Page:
Get-WMIObject Win32_PerfFormattedData_PerfDisk_LogicalDisk |
Select-Object Name, PercentFreeSpace |
Where-Object {$_.Name -eq "_Total"}

How do we display the returned data as a gauge? Simply by piping that data to the Out-Gauge cmdlet:

Get-WMIObject Win32_PerfFormattedData_PerfDisk_LogicalDisk |
Select-Object Name, PercentFreeSpace |
Where-Object {$_.Name -eq "_Total"} |


Note. For more information on using PowerGadgets, take a look at the webcast Amazing But True, part of the Scripting Guys Windows PowerShell Week.

PowerShell Community Extensions

Believe it or not, we’re not done yet; for one thing, we haven’t even mentioned the PowerShell Community Extensions.

OK, consider them mentioned. The PowerShell Community Extensions (free download) are a veritable grab-bag of PowerShell cmdlets, functions, filters, and providers, all written by members of the PowerShell community. To say that there’s something for everyone in here would be an understatement; for example, there are cmdlets that can return version information for a file and cmdlets that can modify the creation/last accessed date and time for a file or folder. There are cmdlets that can return information about DHCP servers and Active Directory domain controllers, and cmdlets that can create file system hardlinks. Among the Scripting Guy’s favorites are a set of cmdlets for working with the Clipboard. Want to assign the contents of the Clipboard to a variable? Then use a command similar to this:

$x = Get-Clipboard

Prefer to write something to the Clipboard yourself? Here’s one way to do that:

Write-Clipboard $x

Pretty cool, huh?

This is cool, too: when you install PowerShell Community Extensions an Open PowerShell Here command is added to the context menu in Windows Explorer:

No, really, that is cool. Now you can right click the icon in the upper left-hand corner of any Windows Explorer window, choose Open PowerShell Here, and open an instance of PowerShell set to that particular folder. Give it a try and you’ll see what we mean.

And let’s not forget the DirectoryServices provider included in the package. As we noted a while back, using Windows PowerShell to work with Active Directory is … interesting … to say the least. But that’s only true if you’re adverse to using third-party and community cmdlets. When you install the PowerShell Community Extensions you also install a DirectoryServices provider that enables you to access Active Directory in the exact same manner you access the file system. For example, suppose you’re a member of the Fabrikam domain. Want to take a look at the objects stored in the root of that domain? Then just issue this command:

Get-ChildItem fabrikam:

In return, you should see something similar to this:

LastWriteTime Type                 Name
         ------------- ----                 ----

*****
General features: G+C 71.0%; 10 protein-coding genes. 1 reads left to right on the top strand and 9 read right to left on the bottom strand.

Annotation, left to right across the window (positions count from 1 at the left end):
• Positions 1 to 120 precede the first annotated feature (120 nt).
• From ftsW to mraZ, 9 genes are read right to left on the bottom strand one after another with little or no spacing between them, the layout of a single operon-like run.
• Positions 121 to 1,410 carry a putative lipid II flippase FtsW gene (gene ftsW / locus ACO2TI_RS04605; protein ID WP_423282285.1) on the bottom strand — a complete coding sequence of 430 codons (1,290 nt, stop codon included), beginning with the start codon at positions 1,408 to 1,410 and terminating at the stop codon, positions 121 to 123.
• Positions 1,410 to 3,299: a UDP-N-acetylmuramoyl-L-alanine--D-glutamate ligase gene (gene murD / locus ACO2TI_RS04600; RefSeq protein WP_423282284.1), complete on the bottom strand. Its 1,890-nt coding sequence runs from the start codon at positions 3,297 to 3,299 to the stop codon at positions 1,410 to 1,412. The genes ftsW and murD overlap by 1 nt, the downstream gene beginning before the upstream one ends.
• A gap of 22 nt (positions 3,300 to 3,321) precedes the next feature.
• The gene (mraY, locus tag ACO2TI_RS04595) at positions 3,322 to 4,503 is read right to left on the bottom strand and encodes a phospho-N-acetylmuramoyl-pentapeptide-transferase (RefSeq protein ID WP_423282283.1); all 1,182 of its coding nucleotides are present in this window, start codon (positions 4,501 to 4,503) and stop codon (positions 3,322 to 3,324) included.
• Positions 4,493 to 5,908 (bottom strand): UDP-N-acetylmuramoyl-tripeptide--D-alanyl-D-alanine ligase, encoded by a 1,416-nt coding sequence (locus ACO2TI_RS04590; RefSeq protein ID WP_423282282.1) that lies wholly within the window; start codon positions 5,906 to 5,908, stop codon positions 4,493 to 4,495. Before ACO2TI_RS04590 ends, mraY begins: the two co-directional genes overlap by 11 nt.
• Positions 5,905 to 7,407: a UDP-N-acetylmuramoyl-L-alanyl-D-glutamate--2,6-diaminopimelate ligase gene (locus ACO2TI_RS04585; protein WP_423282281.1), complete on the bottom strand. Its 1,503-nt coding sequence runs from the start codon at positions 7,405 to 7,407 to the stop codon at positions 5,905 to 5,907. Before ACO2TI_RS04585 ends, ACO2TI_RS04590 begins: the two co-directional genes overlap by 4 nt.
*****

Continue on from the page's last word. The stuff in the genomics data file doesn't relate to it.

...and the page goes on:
10/4/2007 11:41 AM builtinDomain        Builtin
    10/4/2007 11:58 AM container            Computers
    10/4/2007 11:42 AM organizationalUnit   Domain Controllers
    10/4/2007 11:41 AM container            ForeignSecurityPrincipals
    10/4/2007 11:54 AM organizationalUnit   Groups
    10/9/2007  3:27 PM infrastructureUpdate Infrastructure
    10/4/2007 12:05 PM organizationalUnit   InterForest Replicas
    10/4/2007 11:41 AM lostAndFound         LostAndFound
    10/4/2007 11:42 AM organizationalUnit   Machines
   10/25/2007  2:53 PM msExchSystemObjec... Microsoft Exchange System Objects
    10/4/2007 11:42 AM organizationalUnit   MSMQ Users
    10/4/2007  1:50 PM container            OperationsManager
    10/4/2007 11:42 AM container            Program Data
    10/4/2007 11:42 AM organizationalUnit   Resources
    10/4/2007 11:41 AM container            System
    10/4/2007 11:41 AM organizationalUnit   UserAccounts
    10/4/2007 11:41 AM container            Users

Want to see what’s in the Computers container? Then use this command:

Get-Childitem fabrikam:\computers

Not bad, not bad at all.

Extensions for Windows PowerShell

If you’re looking for stocking stuffers, why not pick up a copy of Sapien’s Extensions for Windows PowerShell (free download)? Although still in beta, this download includes some interesting little cmdlets, including cmdlets that can return information about available physical and virtual members; cmdlets that can output data to the Windows Text-to-Speech subsystem; and cmdlets that can return the names of the logged-on user, the local computer, and the local domain. How easy are these cmdlets to use? Well, here’s how you can determine whether or not your computer is connected to a network:


We feel like a kid in a candy store.

Or at least a kid in a candy store that also sells PowerShell cmdlets.


And then there was: PowerTab.

As you probably know, out of the box Windows PowerShell includes some basic tab expansion. (OK, “out of the box” if PowerShell actually came in a box.) For example, type get-c in the PowerShell console and then press the TAB key; PowerShell will replace get-c with Get-ChildItem. Press TAB a second time and PowerShell will replace Get-ChildItem with Get-Command. In other words, PowerShell will methodically cycle through all the commands that start with get-c, allowing you to insert a cmdlet without having to type in the entire command name. Cool, huh? PowerShell’s built-in tab expansion also works for file system paths. For example, suppose C:\Scripts is the only folder on drive C whose name starts with the letter s. Perfect: type C:\S and press TAB. And then let PowerShell take it from there.

That’s all well and good, but it’s nothing compared to what PowerTab does. PowerTab is a cool little utility written by /\/\o\/\/, better-know as The PowerShell Guy. What’s so cool about PowerTab? Well, for one thing, PowerTab doesn’t just show you one possible value (e.g., Get-ChildItem), then require you to press TAB to see the next possible value (e.g., Get-Command). Instead, PowerTab gives you an IntelliSense dropdown list for selecting values:

Oh, and PowerTab doesn’t limit itself to PowerShell cmdlets and the file system; it also works with such things as WMI classes and.NET Framework classes. For example, with PowerTab loaded, type the following into the PowerShell console and press TAB; you should be pleasantly surprised by what you see:


Oh, right. If you don’t have a copy of PowerTab handy, this is what you would see:

That’s all right; you go ahead and cry. After all, it is a beautiful sight, isn’t it?